The Counter Crusade

Tuesday, December 27, 2005

Kings and Caliphs on Earth: More on the Environment

this is a quick addition to my last post on man and the environment... it was sent to me by a social sciences professor that I know. He was telling me about it earlier and I asked him to tell me what he said again to refresh my memory...

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"I was talking about a movie I'd watched with Peter O'Toole playing Robinson Crusoe. The sequence at the end involves Friday putting Crusoe under custody and taking him to his original people to put Crusoe on trial. Friday wants to execute  Crusoe but the tribe say that to do this would be to sink to his level. Crusoe also defends himself and says that he can make up for what he'd done by knowledge, teaching their children about the world, which is what makes Friday so angry in the first place.

So they punish him instead by sending him back to his island again and leaving him there to live by himself. Then you have a shot of Crusoe reading from the bible how God gave man the birds in the sky and the fish in the sea. Then you get a shot of Friday and his people singing how nobody can tell the tree not to bask in the light of the sun.

The contrast here is between a people - the 'primitive' tribesmen who worship nature and respect it and don't see it as theirs to do with as they please, and Crusoe the modern European thinks of nature in terms of 'ownership'. He is a man who has a material and imperialist interpretation of the Bible. Instead of understanding the verses in the bible that are talking about nature in terms of 'taskheer' - wasakkharna lakum ma fi samawati wal ard (in the Quran, God makes nature to serve man and his needs, but nature and man both belong to God) - he thinks in terms of ownership. He interprets God 'giving' man the birds and fish literally, as in that they are given to man to do with as he please - 'ownership'.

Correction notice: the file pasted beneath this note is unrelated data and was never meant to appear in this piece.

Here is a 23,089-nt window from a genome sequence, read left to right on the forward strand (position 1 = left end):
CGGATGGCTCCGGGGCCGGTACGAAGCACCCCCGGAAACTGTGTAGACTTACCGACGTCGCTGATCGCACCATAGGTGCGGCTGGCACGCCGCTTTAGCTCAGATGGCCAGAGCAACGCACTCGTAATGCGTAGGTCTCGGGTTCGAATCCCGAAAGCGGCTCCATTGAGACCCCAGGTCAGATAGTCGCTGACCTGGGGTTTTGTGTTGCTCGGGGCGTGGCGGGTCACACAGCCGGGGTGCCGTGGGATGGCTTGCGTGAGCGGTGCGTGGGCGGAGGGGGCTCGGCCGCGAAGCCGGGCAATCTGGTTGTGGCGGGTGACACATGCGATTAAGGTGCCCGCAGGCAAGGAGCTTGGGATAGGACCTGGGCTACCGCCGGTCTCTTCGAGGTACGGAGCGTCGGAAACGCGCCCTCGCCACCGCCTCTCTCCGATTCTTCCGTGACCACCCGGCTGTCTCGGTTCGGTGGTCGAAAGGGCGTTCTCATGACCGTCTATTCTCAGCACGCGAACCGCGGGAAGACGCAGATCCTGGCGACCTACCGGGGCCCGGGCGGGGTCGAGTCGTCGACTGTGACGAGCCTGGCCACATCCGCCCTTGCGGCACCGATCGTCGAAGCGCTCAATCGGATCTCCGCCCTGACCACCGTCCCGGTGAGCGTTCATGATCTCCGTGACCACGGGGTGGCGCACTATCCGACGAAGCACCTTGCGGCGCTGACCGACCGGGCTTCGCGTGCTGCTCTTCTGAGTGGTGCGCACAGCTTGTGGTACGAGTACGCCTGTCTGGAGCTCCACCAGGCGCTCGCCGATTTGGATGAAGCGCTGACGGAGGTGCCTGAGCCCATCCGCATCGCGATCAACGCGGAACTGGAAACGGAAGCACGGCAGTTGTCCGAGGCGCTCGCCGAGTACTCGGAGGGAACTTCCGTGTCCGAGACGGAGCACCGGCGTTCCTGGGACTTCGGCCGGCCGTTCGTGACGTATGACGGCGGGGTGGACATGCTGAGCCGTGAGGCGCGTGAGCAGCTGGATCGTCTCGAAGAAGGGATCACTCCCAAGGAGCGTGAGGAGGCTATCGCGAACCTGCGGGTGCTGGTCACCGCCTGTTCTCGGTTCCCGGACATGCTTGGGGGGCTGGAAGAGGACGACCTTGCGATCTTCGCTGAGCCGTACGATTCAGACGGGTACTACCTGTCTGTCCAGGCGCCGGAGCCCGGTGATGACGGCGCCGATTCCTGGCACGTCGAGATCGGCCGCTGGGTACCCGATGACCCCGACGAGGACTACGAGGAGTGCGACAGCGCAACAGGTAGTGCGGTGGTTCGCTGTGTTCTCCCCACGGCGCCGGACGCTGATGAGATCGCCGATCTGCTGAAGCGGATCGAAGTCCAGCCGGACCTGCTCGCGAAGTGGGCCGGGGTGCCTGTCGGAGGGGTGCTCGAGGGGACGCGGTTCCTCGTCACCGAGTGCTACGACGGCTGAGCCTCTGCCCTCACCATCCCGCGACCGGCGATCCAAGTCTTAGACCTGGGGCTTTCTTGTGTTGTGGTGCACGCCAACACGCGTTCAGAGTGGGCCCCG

If you own a chair, it belongs to you, you can smash it if you like and no one can tell you otherwise because it's yours. In Islam money is the money of God and we are mustakhlaphin in it. We have been given the money, as a trust - amanah - and so we mustn't spend it wrongly and must always remember where the money came from - God - and so not think there is anything particularly special about you and why you are rich and so always remember to give money to the poor. By extension the whole idea of man as khaliphatu allah fil ard (God's viceregent on Earth) is a reference to man's responsibility to God's religion and to the earth and obey God's orders, not 'rule' earth and all its creations as such, in terms of 'ownership'.

In Christianity you have the divine right of kings and various religious arguments that use Adam's status on earth as justification for the king actually owning the land and the people on it. ..."

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The movie is called "Man Friday", from 1975.

2 Comments:

  • Very interesting and thought provoking.

    Ecological issues are very important to me, and I'm distressed how little attention they receive in the Islamic community as a whole. Destruction of Allah's creation should be something we take a high priority in dealing with.

    By Blogger DA, at 3:48 AM, December 28, 2005  

  • the islamic community doesnt seem to know all the hadiths and verses about nature and the environment...

    it saddens me how great the world could be, if only everyone had a proper islamic education... and yet here we are.

    By Blogger Silencer, at 11:26 PM, December 28, 2005  

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